By Danai Nhando
When someone apologises the courteous thing to do is to respond and in most cases we feel obliged to accept the apology. After listening to the president’s “apology”, I had two choices, to be silent and deal with my concerns privately or to speak out and make my voice heard. I chose to speak out. “Dear Mr President, let it be known to all that I do not accept your apology.”
An apology is a regretful acknowledgement of an offence or failure and Mr President that was not an apology. Not only was it not an apology but it is also just too little, too late. You boldly said: “I wish to emphasise that I never knowingly or deliberately set out to violate the Constitution which is the supreme law of the Republic.”
Why did this matter even have to end up in the highest court in the land anyway, it was clear to us all from day one that the Nkandla improvements were not legal. I don’t accept your apology, because it implies that this is just one bad apple, rather than a symptom of widespread corruption, and it paints over enormous problems with useless sentiment.
If your apology is acceptable then every lawbreaker in the country will be able to also say, “I never knowingly or deliberately set out to commit this crime”. The law doesn’t work like that, every action especially one that involves illegality has to have a corresponding consequence. Mr President you said, “It was never my intention not to comply with the public protector’s remedial action or disrespect her office”. If that were true, then why have you for the past two years maintained that you would not pay back any of the money which was used towards the upgrades?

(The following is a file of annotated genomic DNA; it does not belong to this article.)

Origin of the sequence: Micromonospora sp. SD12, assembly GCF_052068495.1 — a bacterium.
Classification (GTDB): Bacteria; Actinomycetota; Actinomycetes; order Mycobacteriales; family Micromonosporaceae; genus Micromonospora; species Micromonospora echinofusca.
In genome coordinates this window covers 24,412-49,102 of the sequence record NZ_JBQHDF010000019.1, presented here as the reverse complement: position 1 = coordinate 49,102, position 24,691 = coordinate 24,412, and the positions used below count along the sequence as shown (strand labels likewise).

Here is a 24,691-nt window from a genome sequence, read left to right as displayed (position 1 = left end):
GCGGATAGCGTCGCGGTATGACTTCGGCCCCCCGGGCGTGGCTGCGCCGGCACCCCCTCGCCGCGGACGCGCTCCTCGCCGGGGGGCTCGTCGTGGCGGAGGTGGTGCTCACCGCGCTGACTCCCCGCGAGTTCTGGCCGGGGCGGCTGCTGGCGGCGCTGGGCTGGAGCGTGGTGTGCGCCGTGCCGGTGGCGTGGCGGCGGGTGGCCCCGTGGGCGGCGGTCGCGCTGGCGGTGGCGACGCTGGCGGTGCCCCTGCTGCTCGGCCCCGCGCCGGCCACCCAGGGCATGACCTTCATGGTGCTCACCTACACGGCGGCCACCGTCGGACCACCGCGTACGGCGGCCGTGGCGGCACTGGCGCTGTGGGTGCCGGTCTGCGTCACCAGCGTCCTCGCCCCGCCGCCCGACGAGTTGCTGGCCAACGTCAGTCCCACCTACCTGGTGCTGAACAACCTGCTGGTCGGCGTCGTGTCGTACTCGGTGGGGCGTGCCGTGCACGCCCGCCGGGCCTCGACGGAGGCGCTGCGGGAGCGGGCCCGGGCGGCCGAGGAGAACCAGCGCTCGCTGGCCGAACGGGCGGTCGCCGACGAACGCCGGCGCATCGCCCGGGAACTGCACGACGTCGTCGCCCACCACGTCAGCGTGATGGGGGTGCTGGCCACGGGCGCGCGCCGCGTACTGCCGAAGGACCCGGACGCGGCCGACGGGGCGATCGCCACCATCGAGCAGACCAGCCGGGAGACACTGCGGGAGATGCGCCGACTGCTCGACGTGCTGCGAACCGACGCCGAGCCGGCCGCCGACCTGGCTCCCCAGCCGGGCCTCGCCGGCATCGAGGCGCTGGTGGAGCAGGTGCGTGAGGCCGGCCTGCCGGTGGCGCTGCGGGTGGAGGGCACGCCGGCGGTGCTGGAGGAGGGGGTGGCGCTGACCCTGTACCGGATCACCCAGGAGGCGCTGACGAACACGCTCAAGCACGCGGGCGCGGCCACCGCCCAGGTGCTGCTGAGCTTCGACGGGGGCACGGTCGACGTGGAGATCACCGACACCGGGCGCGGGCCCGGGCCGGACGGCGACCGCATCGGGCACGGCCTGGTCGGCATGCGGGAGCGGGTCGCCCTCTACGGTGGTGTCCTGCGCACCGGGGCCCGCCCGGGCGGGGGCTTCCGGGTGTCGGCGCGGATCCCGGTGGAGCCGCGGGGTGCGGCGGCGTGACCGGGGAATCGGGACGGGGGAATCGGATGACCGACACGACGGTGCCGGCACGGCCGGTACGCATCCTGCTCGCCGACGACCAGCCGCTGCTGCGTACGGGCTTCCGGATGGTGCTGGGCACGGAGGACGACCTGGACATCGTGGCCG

You even went as far as to say you did not ask for them. This lack of accountability has become a norm. Instead of acknowledging your failures and taking full responsibility you pinned it on your legal advisers and because of them you said you acted on the basis of a “different approach and different legal advice”.
I do not accept your apology because I deserve better, we deserve better, our children deserve better. Mr President we crave great leadership. We crave accountability. We crave an active democracy that produces results. Accepting your apology would sanction the backsliding of democracy and it would be an endorsement of the constant plundering of the country in the face of increased poverty and I simply cannot accept that.
Danai Nhando is a human rights lawyer turned equitable education advocate. She is passionate about democratising access to quality education in Africa through open educational solutions. Danai believes that equitable learning advancement does not always require large amounts of resources and she offers professional advisory services to academic institutions on how to set up low-cost, high-impact eLearning initiatives.